Tag Archives: Attachment Disorder in Adults

Thanksgiving in Cambodia

#15 in my book blogs from “Don’t Try This at Home,” Chapter 3

Cambodia Napalm“Once again”  I thought, “Fall 2008 surely was the end of my world. Surely it could get no worse than this.”  So ended “Isolation Row,” my last post three weeks ago from my book.  Little did I know that 2008 could, and did, get a whole lot worse.  The gods of Pain had barely gotten started on my file.

By September 2008 I couldn’t take any more isolation row as prescribed by my first two therapists or I’d have bonked one. Meanwhile back in the real world the bills were mounting, so I worked out my nervous energy (read “anxiety”) in a whirl of new business projects. Remember the Newport Beach financier who took me on as her protege to write her book – but then all her banks collapsed?  Like writing a book about nuclear war in the middle of a nuclear war?  Well, I just went at it again.

Wrestling my demons to the bathroom floor, I forced myself to write a three-page memo to a company in San Diego, offering to market their power plants in Asia.  I e-mailed it to the Vice President, left a message, and nearly passed out when he returned my call next day.  He said the memo was “brilliant,” and two days later I was in his office.  Negotiations with his staff, however, dragged on for months as they did not have his vision, to put it mildly. They wanted to await the November 2008 election as they worried the new Administration wouldn’t support nuclear energy (it didn’t). They worried the banking collapse meant there would be no financier appetite for new ventures (there wasn’t).

Meanwhile my friends at the South Korean central bank were calling in a tizzy (wouldn’t you), worried the U.S. financial system melt down would take them with it. They had a Seoul government rep in Los Angeles take me to dinner. He asked me to write a white paper for South Korea to take to a world financial summit next spring on how to prevent the meltdown of the global foreign exchanges. No pressure, of course, just in my spare time. This minor project didn’t resolve neatly or quickly either.

In other words, “nuclear war” just kept happening, which did little to bolster my nearly-expired self-confidence or bank account. At least it pushed therapy with its “Inner Child” poppycock off my agenda during September-October 2008, easy to do because all that failed therapy only made my emotional pain worse.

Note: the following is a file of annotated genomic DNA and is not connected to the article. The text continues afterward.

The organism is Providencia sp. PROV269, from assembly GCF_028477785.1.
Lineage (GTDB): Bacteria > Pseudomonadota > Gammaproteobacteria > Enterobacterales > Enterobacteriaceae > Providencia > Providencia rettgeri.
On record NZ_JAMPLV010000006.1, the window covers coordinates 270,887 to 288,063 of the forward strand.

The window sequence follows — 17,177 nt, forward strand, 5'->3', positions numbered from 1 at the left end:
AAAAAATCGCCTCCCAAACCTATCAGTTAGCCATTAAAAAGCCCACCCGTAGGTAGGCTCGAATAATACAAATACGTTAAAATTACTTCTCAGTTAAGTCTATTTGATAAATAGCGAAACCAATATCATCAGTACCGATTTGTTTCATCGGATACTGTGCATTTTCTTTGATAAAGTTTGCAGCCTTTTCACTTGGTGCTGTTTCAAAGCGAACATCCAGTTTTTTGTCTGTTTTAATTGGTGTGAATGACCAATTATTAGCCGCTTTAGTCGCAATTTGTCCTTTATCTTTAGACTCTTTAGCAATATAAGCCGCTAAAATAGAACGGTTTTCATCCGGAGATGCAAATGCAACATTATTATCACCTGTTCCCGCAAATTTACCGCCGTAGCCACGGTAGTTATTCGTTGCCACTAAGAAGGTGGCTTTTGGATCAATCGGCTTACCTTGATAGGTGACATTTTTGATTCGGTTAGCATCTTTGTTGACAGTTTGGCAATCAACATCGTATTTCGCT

And now for Mom

BVH-00701395 Then back on the East Coast there began a train of events which pushed me, my crisis, and any emotional needs for help (not being met by failed therapy anyway) well and truly off the agenda. Actually more like buried my stuff under a very large landslide.

Mom.

Mom had been “home alone” in Florida since Dad passed away in June and my younger sister the Wall Street lawyer in New York thought we should check on Mom regularly. In mid-September, in the middle of furious negotiations in San Diego over the fate of the national electricity grid, it was my turn to make a two-day visit.

Mom was never eager to see me (a long story for next week), so sis and I made my trip a surprise. Landing in Miami, I hopped a cab and phoned Mom en route to her place to say, “Surprise! I’m on the way.” Her reaction shocked me, even at that late date. “You can’t do this to me,” she yelled, “I don’t want you here! I don’t want to see you, leave me alone!” By the time she hung up she was in hysterics.

I phoned sis in New York from the cab. “Could you talk to Mom?” I said. “I’m afraid to give her heart failure, plus now I feel really awful; maybe this wasn’t a good idea?” But my poor sister Linda had spent so much time in the last six months commuting to Florida to tend our parents that she was worried about the stress on her job. Someone had to see Mom, and I was elected.

The problem was that if I couldn’t make it work, I was the problem.

“Why do you always have to fight with her? Couldn’t you just be sweet?” sis wanted to know.  Now, my sister is a famously nice person with a permanent glowing smile through thick and thin — but not when it came to anything which upset Mom. No one in our family would dispute a cousin’s recent statement that “your mom was a very strong-willed person, and a very emotional person.” Well, when Mom wasn’t happy, no one was happy, as the saying goes (it’s hackneyed for a reason).

It had to be my bad if things weren’t going swimmingly. “I can’t leave work any more and it’s your job to visit Mom so just get it done,” sis said point blank. Naturally I agreed; I thought it was our job to make Mom happy and so it must be my fault if she weren’t. I didn’t even notice until years later when I finally put this incident under a microscope that there was no room for anyone to even consider the collateral damage to me.

Doing the Right Thing, I ignored the arrows lacing into my heart and the terrified looks from the cab driver and dissolved in silent sobs in the back seat. We duly arrived at Mom’s place, whereupon she had to calm down so as not to cause any lifting of eyebrows amongst the upscale neighbors. The visit proceeded in an uneasy truce and I returned to my project negotiations in California.

Mozart’s Requiem – Again